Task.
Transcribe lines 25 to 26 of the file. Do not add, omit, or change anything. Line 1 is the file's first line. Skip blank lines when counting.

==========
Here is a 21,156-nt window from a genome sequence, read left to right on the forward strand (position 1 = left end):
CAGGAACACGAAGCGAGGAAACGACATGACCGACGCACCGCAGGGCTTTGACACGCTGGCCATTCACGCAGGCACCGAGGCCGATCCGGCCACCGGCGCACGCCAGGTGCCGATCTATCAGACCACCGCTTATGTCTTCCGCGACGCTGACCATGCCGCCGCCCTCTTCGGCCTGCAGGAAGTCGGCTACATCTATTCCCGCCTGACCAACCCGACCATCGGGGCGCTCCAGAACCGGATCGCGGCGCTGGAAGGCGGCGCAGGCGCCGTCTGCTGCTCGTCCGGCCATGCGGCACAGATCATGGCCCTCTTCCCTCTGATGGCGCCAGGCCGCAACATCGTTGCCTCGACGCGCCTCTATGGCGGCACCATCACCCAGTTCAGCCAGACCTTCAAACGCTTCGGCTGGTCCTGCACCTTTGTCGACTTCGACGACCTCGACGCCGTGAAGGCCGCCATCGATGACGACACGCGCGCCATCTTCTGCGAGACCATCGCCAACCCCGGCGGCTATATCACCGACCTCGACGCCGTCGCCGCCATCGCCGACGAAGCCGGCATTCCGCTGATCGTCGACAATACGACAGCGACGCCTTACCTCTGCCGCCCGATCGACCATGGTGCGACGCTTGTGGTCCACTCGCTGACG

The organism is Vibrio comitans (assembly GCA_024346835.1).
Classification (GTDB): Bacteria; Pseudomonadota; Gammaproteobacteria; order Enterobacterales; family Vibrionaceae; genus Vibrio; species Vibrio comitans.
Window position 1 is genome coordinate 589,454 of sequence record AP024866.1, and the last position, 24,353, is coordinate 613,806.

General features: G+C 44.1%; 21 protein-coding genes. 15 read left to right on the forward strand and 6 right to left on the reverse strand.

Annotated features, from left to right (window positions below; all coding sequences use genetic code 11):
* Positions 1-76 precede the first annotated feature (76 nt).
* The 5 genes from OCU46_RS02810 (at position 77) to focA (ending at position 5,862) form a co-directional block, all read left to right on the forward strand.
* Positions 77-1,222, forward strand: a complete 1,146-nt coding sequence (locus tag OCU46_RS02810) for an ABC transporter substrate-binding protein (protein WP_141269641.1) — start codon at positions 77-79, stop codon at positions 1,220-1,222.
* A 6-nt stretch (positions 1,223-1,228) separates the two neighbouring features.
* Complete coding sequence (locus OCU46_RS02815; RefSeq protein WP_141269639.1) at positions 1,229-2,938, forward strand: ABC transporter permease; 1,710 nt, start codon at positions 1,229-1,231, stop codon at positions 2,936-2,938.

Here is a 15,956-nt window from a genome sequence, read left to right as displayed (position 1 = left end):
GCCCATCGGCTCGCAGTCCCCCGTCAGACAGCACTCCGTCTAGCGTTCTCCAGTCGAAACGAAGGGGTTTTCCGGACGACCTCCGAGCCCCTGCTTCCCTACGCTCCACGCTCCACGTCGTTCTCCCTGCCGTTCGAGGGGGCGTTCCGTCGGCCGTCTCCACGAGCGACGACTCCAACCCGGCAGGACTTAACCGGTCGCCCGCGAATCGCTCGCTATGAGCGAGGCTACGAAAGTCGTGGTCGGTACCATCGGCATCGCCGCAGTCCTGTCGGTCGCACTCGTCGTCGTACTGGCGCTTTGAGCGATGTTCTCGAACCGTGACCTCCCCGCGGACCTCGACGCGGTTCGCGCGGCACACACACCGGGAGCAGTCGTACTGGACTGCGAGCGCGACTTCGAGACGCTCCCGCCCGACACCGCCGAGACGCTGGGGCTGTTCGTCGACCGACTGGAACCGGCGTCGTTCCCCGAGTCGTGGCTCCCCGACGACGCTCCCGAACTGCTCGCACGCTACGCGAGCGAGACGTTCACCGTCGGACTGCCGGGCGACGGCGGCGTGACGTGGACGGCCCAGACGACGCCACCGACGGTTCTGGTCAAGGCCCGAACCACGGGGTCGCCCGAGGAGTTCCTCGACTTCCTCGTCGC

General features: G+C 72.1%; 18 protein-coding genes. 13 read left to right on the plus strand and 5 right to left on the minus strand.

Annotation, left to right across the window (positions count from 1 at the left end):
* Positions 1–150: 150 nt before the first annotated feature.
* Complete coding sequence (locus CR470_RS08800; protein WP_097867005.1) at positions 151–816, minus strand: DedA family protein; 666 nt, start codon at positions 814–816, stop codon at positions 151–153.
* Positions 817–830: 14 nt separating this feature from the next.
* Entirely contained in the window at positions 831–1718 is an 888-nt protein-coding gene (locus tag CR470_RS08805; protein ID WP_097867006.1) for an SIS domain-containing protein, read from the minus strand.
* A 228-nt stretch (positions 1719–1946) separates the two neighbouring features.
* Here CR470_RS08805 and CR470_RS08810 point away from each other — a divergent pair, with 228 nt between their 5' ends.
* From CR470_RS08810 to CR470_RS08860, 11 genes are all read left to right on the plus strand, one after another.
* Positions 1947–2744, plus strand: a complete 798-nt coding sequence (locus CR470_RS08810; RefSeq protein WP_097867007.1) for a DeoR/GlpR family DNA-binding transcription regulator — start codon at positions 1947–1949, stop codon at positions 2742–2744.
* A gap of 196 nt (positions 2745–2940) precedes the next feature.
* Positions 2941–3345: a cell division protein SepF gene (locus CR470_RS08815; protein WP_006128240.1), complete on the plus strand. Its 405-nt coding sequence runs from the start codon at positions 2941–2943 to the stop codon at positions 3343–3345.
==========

* A gap of 196 nt (positions 2745–2940) precedes the next feature.
* Positions 2941–3345: a cell division protein SepF gene (locus CR470_RS08815; protein WP_006128240.1), complete on the plus strand. Its 405-nt coding sequence runs from the start codon at positions 2941–2943 to the stop codon at positions 3343–3345.